Hop on board the Great Adventurer
and head through Tasmania's western wilderness.
The Gordon River, in Tasmania's Franklin-Gordon Wild Rivers National Park, winds its way through the beautiful forests of the southwest. The rainforests of southern and western Tasmania are the only places in which grow Huon pine, a rich golden-textured tree which is wonderful to smell and touch. Its wood is one of the best boat-building timbers thanks to its durability and strong oil which gives it excellent resistance to water penetration.
The downstream portion of Gordon River almost met its demise in the 1980s when it was to be dammed as part of a hydro electricity scheme, but government intervention saved the day.
In 1872 the Grining family moved to Tasmania's west coast. Charles Grining was born in Prussia in 1837 and after many years at sea settled in Victoria's goldfields. There he met and married Mary Minnock, who was born in Ireland, and they produced eight children.
Charles and his two eldest boys worked the Heemskirk mineral fields. A fire took all they had in 1887 and they moved to Strahan. Once established in the town, they built one of the town's first hotels and at Macquarie Harbour once more became involved with the sea. Charles Grining eventually became a successful and influential businessman.
In 1895 Grining Bros. Charter and Cruise Operators was formed and that company is still run by the family five generations later, with the sixth generation in the wings.
Guy and Troy Grining and their wives operate Grining Bros. World Heritage Cruises in the family tradition. They began in 1991 with a small single-hulled Tamar River ferry called Wanderer which was replaced in 1999 by Wanderer II, a high tech, environmentally friendly catamaran.
At the end of 1999 Wanderer III arrived and in August, 2002, the Adventurer was launched to replaced Wanderer III. This is 30m long and cost $2.8 million to build.
More than 100 years of experience has been passed down the line and cruises are made special with the operators' wealth of knowledge and genuine love of the area.
Tours start from Strahan Wharf at 8.30am and 30 minutes later pass through Hells Gates to the heads which is where Macquarie Harbour becomes the Southern Ocean. The passage is just 80m wide and there is a training wall used to speed up the water, keep the channel open and increase its depth.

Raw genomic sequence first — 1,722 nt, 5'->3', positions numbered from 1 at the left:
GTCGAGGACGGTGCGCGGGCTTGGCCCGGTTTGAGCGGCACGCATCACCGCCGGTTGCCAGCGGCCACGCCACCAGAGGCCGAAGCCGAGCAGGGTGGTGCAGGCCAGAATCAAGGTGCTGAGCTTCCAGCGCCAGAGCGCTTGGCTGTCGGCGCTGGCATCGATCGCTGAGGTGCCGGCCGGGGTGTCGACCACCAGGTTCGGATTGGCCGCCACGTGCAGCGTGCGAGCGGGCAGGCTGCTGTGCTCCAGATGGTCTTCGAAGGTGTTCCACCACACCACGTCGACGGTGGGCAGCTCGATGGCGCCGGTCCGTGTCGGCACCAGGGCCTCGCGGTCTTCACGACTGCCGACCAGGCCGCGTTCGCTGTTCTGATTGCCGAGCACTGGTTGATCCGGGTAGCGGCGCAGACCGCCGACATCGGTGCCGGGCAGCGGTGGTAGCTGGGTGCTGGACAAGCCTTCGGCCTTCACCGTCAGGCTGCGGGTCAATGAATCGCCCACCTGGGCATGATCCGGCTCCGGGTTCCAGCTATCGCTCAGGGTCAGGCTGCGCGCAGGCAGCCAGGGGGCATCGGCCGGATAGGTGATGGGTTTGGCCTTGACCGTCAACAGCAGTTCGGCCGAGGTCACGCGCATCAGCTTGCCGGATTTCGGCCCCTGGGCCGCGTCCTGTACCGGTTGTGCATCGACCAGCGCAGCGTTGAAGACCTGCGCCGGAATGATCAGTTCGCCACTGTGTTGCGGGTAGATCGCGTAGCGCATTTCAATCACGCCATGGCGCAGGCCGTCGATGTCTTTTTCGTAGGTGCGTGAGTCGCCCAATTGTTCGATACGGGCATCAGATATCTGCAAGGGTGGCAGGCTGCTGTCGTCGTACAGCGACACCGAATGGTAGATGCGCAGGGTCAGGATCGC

You pass a lighthouse called Entrance Island and sometimes there are dolphins swimming around the headlands. In another 20 minutes you reach a salmon and trout farm where you will see the fish being fed.
You stay for around 15 minutes at the farm and then head to Sarah Island which is your first disembarkation stop. The island was a penal settlement between 1822 and 1833 and there are some good ruins remaining the bakery and comparatively large penitentiary are interesting. Convicts built 130 vessels in those years using Huon pine from the Gordon River. Folklore has it that a group of convicts escaped to South America in the last ship they built and their descendants still live there.
Lunch is served on the next leg up the Gordon River. Smoked salmon from Macquarie Harbour, smoked beef, ham, several salads, Tasmanian cheeses, fresh fruit and bread are prepared and served on board. Tea and coffee are served and alcoholic and non-alcoholic beverages are for sale.
The Heritage Landing stop is a 400m bordered walkway into rare temperate myrtle rainforest which grows in a few cold places on earth. It is very dense and on the 30 minute stopover you can walk to the centre to a giant Huon pine which is split in half.
The Adventurer has a fully enclosed seating area which can be comforting in the sometimes unpredictable climate, but there is plenty of outdoor seating as well. It seats 200 passengers and its configuration is such that you don't have your back to other people. The third level has an observation deck and the wheelhouse. Passengers can have a chat with the captain, and of course the views are wonderful from there.